even so AB de Villiers, the fastest between wickets in international
cricket, was two yards short of his ground despite a desperate dive,
and you realize what a non-run that was. The Kiwis promptly gathered
around the survivor and got in his ear to a considerable extent. You
couldn't hear what they were saying, but it could well have been 'Son,
you just ran out the World Cup.' SA 121/4.
32.5: Jacob Oram bowled one on length, straight as a string, on line
of off. Johann Botha, with exaggerated care, parodied a defensive push
down the line of middle. Stump gone, SA 121/5.
34.2: Jacob Oram angled one across the left handed Alviro Peterson;
the batsman - by then SA was in full blown panic mode - aimed a wild
slash at it, got the edge, and got the ball into McCullum's gloves.
37.4: Nathan McCullum tosses one up outside off; Dale Steyn has an
aw-shucks, why do I even bother heave at it, got the outside edge, the
ball flared up in a loop and Oram, at point, loped in, dived forward,
and held what by his standards was a regulation chance. 146/8.
You could only watch, bemused. Cricket writer Dileep Premachandran
surveying the ruins of a simple chase, summed up the collective
feeling of the time best when he posted on Twitter:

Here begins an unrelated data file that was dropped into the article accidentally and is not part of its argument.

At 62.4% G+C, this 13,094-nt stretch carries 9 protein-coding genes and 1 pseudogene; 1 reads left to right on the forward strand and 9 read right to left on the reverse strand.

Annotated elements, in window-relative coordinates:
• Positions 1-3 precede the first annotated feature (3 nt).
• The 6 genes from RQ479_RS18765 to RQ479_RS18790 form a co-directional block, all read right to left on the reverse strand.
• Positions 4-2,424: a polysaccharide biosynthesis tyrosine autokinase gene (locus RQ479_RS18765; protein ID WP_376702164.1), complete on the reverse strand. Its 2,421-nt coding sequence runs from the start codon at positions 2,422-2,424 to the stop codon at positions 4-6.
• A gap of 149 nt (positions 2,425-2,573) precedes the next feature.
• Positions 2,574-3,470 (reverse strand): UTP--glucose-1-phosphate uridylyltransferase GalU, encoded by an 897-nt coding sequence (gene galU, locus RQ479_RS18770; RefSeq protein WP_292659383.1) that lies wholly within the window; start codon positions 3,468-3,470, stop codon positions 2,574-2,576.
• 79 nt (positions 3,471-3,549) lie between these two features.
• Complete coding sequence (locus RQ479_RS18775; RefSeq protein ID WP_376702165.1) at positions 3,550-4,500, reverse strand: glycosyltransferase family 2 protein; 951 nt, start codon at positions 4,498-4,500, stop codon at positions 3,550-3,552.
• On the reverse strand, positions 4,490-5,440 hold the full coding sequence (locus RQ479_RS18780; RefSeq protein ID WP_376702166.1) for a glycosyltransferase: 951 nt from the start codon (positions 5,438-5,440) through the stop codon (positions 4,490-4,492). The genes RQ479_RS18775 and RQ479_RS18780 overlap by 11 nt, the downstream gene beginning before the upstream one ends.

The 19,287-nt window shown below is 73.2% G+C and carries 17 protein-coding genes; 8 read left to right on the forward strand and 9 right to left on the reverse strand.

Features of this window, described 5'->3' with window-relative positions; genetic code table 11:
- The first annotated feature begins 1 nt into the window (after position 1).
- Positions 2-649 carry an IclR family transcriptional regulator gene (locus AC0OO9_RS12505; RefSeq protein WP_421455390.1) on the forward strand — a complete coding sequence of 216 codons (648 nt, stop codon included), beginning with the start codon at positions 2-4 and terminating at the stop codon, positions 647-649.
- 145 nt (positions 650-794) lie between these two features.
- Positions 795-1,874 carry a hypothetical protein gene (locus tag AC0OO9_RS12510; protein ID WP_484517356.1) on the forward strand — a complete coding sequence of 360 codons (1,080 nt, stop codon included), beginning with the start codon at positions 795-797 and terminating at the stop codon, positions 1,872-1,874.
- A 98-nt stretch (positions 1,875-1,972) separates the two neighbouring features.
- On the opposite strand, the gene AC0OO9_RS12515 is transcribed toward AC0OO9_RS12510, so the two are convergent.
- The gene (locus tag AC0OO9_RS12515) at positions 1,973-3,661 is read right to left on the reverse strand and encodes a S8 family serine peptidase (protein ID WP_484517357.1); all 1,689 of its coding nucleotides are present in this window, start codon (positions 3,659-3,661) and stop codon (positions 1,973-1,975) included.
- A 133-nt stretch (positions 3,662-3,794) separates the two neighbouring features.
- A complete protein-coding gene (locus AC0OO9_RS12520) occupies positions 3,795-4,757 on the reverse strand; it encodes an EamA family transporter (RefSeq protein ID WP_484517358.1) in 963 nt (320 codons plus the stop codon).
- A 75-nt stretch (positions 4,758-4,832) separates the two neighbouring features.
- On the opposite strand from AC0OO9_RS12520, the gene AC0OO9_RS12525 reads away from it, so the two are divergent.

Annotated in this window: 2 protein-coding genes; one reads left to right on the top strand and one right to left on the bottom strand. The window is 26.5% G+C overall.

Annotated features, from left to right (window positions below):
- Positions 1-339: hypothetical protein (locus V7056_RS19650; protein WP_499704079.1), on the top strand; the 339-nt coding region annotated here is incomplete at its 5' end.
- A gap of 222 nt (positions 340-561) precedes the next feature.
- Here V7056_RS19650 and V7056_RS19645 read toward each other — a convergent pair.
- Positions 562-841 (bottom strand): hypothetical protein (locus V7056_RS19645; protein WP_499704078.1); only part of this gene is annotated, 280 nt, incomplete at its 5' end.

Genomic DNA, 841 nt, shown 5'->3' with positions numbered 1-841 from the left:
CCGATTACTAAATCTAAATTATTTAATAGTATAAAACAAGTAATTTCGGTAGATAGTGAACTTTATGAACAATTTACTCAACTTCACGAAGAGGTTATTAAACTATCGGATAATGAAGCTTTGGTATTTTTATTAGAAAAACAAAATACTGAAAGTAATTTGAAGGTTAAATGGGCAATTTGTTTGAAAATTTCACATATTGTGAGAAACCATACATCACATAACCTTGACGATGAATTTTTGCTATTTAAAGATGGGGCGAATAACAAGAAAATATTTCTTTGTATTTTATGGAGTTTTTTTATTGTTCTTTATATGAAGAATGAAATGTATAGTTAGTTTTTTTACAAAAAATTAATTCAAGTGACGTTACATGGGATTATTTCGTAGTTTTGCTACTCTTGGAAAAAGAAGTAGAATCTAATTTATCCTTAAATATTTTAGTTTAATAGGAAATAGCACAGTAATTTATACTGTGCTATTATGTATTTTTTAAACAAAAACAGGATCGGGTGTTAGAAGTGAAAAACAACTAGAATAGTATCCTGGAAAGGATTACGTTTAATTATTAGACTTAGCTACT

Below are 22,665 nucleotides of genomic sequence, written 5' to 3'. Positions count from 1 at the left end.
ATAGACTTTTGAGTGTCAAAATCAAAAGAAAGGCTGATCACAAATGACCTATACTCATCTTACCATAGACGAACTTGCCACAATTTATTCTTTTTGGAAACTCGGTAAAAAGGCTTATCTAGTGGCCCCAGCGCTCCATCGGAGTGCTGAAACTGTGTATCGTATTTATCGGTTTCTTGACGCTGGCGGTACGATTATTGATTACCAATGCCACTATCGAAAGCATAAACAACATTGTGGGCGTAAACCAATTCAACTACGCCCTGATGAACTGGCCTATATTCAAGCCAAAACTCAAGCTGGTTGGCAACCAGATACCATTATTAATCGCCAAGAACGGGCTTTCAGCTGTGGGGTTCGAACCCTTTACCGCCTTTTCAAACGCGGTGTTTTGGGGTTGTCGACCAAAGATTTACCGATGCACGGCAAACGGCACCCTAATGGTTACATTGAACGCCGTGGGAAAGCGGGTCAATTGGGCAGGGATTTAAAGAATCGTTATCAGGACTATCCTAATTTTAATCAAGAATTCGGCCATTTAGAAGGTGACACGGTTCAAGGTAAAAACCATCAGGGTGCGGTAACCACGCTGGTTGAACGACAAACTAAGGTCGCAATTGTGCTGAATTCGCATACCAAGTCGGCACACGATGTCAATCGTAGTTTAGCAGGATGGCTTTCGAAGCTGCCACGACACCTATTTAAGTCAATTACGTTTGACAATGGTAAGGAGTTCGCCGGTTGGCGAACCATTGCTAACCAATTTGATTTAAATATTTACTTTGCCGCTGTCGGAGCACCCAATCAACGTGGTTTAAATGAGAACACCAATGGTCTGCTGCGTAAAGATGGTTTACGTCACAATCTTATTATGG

"This cannot be happening. It simply cannot. I mean, how many times
can you be a parody of yourself?"
Faf du Plessis, with the thought of having triggered the slide
weighing on him, strove mightily. Desperately. He smashed Southee
straight. He smashed Vettori straighter. In the 43rd over, he smashed
Oram straight, and so hard that one of the safest Kiwi fielders failed
to cling on. And off the very next ball, he danced down to Oram,
picked him up, and deposited him over the desperately lunging How, and
over the ropes for six. And then:
42.5: du Plessis squared up to a fullish ball outside off from Oram
and gave it all he had; the ball flew to Southee at point. SA 172/9
43.2: Morkel rushed out to a Woodcock delivery, hit against the spin,
and picked out How in the deep. SA all out 172. New Zealand win by 49
Make sense of all that, if you can. The wicket had nothing to do with
it. The bowling - ironically, coached by Alan Donald, who has some
experience of such disasters - was tight, controlled, but not
threatening. The captaincy was an outstanding example of how to
maximise limited resources.
It baffles the mind, defeats words.
One final comment, from ace commentator Harsha Bhogle as he watched
the implosion: "Are the South Africans the Karna of cricket? Cursed to
lose their skills when they most need them

No comments:

Post a Comment